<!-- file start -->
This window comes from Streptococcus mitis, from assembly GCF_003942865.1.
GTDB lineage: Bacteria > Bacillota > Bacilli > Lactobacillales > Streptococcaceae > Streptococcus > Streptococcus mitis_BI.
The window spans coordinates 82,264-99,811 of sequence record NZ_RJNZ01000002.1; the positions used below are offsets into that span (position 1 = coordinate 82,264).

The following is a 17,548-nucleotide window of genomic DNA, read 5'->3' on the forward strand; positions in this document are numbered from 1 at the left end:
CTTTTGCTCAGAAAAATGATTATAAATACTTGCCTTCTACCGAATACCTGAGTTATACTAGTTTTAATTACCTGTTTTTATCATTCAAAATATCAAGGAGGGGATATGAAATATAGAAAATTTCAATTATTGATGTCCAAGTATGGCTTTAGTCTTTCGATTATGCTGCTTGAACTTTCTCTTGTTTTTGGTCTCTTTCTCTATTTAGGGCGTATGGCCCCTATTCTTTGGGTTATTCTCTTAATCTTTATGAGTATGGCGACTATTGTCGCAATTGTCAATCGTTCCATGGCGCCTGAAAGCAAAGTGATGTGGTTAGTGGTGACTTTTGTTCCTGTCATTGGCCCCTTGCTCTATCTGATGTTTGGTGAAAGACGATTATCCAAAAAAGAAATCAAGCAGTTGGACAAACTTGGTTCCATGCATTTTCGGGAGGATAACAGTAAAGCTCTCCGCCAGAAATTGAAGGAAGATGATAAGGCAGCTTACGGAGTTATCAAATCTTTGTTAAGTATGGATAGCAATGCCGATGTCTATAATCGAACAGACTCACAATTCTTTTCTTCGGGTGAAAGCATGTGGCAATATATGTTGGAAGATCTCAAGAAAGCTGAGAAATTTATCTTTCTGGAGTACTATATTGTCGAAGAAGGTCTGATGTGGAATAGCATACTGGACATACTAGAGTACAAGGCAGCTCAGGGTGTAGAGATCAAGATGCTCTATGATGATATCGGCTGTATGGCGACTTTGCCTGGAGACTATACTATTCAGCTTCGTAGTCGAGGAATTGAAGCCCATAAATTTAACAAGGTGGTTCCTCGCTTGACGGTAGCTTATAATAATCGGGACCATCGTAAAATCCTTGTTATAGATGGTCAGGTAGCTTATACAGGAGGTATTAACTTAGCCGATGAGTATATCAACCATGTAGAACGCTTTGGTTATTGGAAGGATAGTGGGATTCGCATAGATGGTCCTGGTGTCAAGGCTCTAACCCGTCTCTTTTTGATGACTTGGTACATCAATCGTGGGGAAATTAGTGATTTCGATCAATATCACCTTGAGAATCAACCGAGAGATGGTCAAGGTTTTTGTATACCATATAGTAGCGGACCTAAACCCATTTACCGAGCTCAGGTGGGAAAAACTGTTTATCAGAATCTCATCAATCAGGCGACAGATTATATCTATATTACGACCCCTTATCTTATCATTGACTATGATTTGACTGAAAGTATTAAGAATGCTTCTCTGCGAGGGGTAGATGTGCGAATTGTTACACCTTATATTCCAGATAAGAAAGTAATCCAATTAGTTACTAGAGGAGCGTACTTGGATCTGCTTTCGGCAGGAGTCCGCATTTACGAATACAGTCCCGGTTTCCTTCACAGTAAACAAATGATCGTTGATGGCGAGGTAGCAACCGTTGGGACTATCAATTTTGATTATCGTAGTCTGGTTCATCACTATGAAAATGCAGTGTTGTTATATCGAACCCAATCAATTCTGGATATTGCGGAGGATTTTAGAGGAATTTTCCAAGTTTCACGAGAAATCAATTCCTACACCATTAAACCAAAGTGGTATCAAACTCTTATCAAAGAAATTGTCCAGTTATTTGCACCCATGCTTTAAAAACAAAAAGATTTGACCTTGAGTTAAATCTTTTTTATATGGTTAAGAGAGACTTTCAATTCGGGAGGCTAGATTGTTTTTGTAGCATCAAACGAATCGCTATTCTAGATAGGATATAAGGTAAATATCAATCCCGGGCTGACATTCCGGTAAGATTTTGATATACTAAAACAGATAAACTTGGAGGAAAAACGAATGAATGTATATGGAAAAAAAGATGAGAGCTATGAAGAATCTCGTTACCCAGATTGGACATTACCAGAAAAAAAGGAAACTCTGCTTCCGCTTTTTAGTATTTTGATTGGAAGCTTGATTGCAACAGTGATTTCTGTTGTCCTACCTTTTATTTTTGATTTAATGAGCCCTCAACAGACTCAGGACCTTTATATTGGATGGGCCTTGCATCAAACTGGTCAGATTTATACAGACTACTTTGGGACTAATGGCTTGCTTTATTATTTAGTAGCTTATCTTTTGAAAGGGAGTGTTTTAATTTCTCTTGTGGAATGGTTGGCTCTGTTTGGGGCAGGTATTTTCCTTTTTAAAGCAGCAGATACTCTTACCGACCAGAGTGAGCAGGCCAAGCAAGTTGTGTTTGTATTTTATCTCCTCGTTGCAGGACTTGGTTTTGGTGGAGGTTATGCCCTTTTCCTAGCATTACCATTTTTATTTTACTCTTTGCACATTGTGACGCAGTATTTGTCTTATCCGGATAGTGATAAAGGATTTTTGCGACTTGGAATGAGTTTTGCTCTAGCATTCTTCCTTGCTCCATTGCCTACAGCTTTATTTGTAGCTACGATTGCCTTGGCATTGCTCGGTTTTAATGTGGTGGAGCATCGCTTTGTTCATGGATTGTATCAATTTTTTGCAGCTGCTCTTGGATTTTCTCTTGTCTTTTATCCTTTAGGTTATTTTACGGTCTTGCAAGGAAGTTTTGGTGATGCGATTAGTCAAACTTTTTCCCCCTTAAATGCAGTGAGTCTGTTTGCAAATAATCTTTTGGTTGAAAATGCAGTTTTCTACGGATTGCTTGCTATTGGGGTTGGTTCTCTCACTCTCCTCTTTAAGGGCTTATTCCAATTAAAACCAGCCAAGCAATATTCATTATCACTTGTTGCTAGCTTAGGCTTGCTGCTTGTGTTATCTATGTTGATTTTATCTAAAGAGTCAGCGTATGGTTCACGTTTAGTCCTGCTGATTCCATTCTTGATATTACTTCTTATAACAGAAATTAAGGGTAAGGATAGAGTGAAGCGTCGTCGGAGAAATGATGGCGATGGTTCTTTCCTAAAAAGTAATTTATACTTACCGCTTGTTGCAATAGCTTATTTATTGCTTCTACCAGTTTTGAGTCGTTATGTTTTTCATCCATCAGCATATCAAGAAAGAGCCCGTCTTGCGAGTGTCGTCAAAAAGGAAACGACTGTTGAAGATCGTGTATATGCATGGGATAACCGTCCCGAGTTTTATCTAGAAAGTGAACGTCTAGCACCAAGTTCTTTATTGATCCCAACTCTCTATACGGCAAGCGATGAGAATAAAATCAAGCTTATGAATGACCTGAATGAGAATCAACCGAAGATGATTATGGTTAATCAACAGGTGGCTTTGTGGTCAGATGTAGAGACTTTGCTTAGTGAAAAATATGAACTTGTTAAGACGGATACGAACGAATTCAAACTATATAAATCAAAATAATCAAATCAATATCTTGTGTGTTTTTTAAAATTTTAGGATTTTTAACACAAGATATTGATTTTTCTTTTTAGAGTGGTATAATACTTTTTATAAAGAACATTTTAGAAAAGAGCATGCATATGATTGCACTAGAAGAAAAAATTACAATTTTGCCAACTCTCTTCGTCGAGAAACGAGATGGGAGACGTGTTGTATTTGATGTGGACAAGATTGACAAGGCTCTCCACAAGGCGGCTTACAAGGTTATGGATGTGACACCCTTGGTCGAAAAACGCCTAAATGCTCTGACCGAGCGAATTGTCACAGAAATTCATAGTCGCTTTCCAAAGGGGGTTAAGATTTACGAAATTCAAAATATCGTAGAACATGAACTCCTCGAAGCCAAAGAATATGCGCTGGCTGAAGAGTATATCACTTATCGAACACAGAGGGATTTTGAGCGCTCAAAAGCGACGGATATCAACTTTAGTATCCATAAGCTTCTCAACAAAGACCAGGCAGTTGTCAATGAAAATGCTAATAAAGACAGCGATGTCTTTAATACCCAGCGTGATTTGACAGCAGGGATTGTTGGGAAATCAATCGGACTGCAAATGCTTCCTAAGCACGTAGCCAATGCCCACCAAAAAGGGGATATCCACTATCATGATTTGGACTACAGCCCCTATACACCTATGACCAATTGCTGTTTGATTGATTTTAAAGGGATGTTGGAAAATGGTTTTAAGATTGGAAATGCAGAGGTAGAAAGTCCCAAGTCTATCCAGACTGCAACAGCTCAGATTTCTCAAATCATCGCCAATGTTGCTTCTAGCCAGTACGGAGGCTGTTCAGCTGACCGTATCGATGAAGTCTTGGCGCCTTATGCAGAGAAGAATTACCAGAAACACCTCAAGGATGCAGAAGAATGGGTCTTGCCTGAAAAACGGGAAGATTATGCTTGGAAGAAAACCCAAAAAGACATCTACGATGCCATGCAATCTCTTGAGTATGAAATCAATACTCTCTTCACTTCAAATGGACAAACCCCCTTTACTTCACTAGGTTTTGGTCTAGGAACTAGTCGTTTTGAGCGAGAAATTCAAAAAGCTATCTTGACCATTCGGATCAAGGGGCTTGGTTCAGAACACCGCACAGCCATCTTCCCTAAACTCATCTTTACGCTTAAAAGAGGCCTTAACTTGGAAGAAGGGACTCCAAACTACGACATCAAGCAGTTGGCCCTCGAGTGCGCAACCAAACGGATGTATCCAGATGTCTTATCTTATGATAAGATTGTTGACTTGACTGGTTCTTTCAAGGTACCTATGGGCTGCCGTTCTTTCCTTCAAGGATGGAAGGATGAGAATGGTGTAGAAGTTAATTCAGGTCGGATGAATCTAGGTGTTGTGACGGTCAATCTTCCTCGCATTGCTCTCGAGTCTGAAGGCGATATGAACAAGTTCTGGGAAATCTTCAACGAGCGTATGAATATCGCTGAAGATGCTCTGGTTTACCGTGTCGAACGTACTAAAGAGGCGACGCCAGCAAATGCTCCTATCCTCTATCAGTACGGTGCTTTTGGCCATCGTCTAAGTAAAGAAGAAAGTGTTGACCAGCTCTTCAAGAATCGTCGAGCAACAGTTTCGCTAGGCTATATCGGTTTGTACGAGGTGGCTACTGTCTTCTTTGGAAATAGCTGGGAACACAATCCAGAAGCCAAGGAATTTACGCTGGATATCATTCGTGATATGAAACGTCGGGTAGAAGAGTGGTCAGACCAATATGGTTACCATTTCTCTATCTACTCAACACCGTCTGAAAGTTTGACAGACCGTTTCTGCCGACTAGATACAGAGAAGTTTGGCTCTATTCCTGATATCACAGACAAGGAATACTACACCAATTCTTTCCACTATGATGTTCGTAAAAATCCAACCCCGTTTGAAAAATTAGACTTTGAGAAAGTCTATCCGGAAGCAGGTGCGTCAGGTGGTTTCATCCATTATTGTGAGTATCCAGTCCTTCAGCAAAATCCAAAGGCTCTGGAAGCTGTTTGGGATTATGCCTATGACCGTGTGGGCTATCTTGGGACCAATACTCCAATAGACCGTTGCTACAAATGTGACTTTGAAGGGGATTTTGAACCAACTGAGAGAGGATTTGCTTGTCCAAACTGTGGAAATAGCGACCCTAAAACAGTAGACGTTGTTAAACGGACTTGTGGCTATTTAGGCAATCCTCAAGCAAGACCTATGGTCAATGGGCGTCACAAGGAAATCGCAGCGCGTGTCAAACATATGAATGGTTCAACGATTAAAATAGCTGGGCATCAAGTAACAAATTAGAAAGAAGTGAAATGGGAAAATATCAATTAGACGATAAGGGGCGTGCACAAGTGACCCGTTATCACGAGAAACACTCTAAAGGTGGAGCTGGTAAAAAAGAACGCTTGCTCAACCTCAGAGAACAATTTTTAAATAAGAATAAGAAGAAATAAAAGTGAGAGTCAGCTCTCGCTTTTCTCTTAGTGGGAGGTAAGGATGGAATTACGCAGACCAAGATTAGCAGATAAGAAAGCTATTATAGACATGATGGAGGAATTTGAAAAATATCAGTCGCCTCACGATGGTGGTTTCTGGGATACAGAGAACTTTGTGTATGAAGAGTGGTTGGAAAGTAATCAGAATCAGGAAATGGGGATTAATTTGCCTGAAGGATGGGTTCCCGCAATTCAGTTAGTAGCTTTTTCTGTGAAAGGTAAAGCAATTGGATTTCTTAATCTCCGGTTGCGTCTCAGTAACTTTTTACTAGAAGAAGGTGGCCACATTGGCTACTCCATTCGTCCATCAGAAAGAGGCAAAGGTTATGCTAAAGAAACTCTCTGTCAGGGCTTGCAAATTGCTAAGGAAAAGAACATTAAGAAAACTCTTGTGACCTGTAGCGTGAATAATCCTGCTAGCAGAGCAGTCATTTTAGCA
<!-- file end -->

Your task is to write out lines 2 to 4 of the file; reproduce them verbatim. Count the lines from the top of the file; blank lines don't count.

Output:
GTDB lineage: Bacteria > Bacillota > Bacilli > Lactobacillales > Streptococcaceae > Streptococcus > Streptococcus mitis_BI.
The window spans coordinates 82,264-99,811 of sequence record NZ_RJNZ01000002.1; the positions used below are offsets into that span (position 1 = coordinate 82,264).

The following is a 17,548-nucleotide window of genomic DNA, read 5'->3' on the forward strand; positions in this document are numbered from 1 at the left end: